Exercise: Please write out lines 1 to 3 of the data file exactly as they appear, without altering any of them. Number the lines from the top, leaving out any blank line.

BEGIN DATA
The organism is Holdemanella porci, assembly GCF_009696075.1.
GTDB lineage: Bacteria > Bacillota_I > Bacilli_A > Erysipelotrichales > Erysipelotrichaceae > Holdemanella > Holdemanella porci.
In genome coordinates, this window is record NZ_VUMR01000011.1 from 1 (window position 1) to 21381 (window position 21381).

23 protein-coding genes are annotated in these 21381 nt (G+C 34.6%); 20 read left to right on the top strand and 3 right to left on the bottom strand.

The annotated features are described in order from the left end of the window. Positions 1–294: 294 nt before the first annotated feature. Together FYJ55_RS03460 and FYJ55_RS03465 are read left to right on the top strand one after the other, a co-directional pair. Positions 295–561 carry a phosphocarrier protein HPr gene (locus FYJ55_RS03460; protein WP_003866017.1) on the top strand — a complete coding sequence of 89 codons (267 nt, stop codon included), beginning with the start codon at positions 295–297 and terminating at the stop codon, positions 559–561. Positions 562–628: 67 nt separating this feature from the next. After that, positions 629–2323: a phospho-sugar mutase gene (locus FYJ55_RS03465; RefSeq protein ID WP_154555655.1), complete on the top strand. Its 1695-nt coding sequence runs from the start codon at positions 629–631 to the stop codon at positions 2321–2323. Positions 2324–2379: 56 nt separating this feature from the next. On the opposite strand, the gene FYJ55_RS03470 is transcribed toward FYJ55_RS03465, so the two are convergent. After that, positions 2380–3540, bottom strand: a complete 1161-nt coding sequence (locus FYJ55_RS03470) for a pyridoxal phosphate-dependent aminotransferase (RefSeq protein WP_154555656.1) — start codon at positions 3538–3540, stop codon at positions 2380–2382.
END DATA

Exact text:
The organism is Holdemanella porci, assembly GCF_009696075.1.
GTDB lineage: Bacteria > Bacillota_I > Bacilli_A > Erysipelotrichales > Erysipelotrichaceae > Holdemanella > Holdemanella porci.
In genome coordinates, this window is record NZ_VUMR01000011.1 from 1 (window position 1) to 21381 (window position 21381).